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AAA Music | 22 August 2018

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Sons Of Kemet – Live @ Lido

| On 01, Jun 2018

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Shabaka Hutchings is on a roll. Everything the British saxophonist touches seems to come stamped with one or both of the following: “the leader of the new wave of British Jazz” and “The Kamasi Washington of the UK”. He is, without a doubt, on one hell of a roll.

I mean, I’m sure fans are beginning to find the Kamasi Washington comparisons tedious, I know I am – hell, maybe even Hutchings is – but he does seem to be creating a unique buzz (for jazz) in the same way Washington did when he unleashed The Epic. Each of the bands he leads – electro-jazz trio The Comet Is Coming, spiritual jazz ensemble The Ancestors and the world-jazz fusion quartet Sons Of Kemet – have now been signed to Impulse! (part of Universal), and each one has received widespread acclaim. And not just in the UK, but in Europe, The States and beyond. Everyone keeps saying that everyone is talking about what’s going on in the British jazz scene, which means everyone is catching onto Shabaka Hutchings, as he really is at the centre of the whole “explosion” (just check out the Brownswood comp, We Out Here, he oversaw).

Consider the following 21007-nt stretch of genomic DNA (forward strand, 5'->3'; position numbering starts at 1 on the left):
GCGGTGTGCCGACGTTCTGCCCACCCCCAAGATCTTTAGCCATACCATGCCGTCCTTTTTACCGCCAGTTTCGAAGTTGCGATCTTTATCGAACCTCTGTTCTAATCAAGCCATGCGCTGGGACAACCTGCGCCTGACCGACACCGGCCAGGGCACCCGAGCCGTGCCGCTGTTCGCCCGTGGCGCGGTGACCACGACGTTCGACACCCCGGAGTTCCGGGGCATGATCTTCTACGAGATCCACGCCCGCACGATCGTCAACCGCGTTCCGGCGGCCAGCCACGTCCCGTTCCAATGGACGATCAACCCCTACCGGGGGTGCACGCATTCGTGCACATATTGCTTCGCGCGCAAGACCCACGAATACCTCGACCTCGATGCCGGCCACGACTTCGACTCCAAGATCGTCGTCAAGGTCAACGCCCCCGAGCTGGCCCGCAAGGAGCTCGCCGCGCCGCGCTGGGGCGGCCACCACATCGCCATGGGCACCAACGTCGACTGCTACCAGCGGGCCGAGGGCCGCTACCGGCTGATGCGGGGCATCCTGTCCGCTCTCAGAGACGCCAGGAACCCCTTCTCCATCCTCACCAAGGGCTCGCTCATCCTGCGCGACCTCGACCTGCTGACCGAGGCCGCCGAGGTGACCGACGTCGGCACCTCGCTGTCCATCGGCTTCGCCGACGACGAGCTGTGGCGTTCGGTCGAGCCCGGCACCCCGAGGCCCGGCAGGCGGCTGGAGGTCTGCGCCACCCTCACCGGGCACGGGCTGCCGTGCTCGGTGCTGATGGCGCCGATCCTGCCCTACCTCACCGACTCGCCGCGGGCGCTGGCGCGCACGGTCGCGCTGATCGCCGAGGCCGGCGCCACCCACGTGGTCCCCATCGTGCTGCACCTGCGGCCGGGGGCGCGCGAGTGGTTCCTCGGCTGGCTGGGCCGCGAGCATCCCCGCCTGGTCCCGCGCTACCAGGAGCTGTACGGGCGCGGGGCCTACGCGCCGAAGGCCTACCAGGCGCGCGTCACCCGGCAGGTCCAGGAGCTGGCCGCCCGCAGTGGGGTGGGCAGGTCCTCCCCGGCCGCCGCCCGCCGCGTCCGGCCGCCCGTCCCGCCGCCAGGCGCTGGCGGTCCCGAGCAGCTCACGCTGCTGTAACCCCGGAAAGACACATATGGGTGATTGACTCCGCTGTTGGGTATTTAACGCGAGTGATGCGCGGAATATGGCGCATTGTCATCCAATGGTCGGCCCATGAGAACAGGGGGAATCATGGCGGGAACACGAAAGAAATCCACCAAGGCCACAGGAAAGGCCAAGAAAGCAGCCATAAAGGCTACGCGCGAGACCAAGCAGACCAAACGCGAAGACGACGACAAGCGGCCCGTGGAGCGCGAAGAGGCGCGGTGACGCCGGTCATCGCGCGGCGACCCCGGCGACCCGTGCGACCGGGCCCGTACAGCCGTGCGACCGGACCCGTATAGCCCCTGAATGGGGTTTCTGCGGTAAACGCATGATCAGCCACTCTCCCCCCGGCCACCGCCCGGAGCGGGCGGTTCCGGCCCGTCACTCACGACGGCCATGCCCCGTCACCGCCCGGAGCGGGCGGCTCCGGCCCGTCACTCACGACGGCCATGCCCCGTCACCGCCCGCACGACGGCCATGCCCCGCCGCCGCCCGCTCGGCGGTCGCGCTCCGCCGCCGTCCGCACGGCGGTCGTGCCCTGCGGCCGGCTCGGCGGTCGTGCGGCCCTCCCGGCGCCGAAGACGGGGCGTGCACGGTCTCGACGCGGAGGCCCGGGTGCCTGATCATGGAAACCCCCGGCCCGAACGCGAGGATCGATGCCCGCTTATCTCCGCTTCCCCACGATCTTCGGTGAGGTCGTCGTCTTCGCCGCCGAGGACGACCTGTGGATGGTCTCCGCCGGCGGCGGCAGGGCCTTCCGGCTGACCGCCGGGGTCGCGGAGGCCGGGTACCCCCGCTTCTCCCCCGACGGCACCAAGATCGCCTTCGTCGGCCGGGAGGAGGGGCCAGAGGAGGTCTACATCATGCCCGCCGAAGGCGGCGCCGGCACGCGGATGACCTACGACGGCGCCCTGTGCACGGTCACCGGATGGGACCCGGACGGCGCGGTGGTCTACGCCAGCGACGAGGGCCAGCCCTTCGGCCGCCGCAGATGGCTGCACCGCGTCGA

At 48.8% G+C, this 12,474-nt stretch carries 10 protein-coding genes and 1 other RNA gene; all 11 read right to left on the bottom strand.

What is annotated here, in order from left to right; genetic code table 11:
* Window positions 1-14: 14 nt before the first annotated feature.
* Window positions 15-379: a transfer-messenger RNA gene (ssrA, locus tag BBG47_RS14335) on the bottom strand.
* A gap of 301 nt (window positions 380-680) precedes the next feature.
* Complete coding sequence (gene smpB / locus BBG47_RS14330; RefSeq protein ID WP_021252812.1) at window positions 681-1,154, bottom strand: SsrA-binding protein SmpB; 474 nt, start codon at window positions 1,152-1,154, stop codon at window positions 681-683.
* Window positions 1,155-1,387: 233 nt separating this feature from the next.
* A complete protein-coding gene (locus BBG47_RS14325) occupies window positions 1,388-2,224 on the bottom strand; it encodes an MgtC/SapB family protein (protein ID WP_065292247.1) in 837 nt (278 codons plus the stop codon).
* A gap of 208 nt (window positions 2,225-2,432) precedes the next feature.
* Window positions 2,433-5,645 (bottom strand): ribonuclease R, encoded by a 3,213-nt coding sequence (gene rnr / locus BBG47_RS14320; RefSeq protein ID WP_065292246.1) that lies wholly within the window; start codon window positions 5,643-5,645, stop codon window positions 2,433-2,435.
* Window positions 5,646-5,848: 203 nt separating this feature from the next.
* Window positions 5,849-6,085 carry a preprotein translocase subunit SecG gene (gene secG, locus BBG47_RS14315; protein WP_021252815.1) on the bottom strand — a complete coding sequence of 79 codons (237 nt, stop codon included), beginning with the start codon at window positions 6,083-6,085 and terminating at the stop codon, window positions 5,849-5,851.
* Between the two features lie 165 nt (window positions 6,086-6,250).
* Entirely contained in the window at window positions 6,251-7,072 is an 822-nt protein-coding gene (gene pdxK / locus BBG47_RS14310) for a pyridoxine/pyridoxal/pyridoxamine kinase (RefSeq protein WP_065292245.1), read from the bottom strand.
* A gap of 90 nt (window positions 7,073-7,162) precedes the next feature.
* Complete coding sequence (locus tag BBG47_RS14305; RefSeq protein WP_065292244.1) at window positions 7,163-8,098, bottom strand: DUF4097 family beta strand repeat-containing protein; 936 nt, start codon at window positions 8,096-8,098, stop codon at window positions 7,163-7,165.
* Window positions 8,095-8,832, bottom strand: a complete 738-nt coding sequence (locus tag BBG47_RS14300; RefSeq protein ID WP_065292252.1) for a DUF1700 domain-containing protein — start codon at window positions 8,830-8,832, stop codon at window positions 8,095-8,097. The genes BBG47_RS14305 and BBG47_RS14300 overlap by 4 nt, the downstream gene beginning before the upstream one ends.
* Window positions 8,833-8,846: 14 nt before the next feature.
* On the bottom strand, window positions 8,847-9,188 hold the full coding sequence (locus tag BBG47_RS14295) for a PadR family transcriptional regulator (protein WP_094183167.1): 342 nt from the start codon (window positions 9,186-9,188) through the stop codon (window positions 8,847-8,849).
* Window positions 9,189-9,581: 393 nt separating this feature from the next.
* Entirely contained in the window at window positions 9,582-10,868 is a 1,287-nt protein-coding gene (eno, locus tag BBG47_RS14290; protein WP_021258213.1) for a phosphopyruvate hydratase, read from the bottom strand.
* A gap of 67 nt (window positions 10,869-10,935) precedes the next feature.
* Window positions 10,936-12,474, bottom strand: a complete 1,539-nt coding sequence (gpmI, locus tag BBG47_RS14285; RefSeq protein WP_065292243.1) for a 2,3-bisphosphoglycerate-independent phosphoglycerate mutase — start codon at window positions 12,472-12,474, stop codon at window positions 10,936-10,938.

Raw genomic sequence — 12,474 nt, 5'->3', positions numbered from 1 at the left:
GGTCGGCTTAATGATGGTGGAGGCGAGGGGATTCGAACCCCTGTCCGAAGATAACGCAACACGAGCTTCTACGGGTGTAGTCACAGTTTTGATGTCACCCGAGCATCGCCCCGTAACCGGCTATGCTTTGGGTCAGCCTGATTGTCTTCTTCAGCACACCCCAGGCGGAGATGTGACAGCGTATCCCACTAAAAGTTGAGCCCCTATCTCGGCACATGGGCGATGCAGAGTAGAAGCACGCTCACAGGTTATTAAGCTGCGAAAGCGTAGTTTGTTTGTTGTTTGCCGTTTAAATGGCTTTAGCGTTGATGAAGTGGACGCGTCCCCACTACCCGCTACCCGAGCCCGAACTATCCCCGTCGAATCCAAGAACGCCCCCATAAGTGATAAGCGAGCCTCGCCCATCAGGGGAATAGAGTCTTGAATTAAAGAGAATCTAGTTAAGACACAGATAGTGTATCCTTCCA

Sons Of Kemet is his biggest success and their latest record, Your Queen Is A Reptile, is undoubtedly their fullest, most forward-thinking statement yet. Tonight’s gig in Berlin – upgraded from Privatclub to the Lido after tickets flew off the shelves – features a set heavy on this new material, unsurprisingly, and what follows is a thrilling, upbeat celebration of where jazz is going.

On paper, one might think that a quartet featuring sax (Hutchings), tuba (Theon Cross) and two full drum kits (Tom Skinner and Eddie Hick), might be lacking warmth or heart in the live space, without a bass or keys to cut through the noise, but the fact that Sons Of Kemet are able to create such a complete sound only adds to their excellence. In leu of a bass, Cross’ unique, otherworldly tuba playing powers the whole sound, while the drummers fire off-kilter world beats at each other, overlapping but never overpowering each other. And, of course, Hutchings’ sax provides the focal point: accessible, whether smashing out a melodic hook or a wailing solo.

Sons Of Kemet are undoubtedly a jazz band, with innate jazz sensibilities, feeding off each other and the audience, but in truth they make a sound much closer to world-fusion, mixing together elements of 2-tone ska, Afrobeat and Caribbean music, as well as subtle elements of contemporary British genres like dubstep, bass and UK hip-hop. If it’s unrelenting in its tempo, it’s because their music is brim-full of passion, stemmed from the fierce social commentary that inspires Hutchings writing. It also creates an electric atmosphere, with the attendees dancing and cheering like they can’t decide whether they’re at a party or a protest. And on a Tuesday, no less. With a new Comet Is Coming album coming next year, Hutchings’ star is unlikely to diminish anytime soon, but make sure you catch Sons Of Kemet during this cycle – on this form, they are as good as it gets for live jazz.

Clive Paris Rozario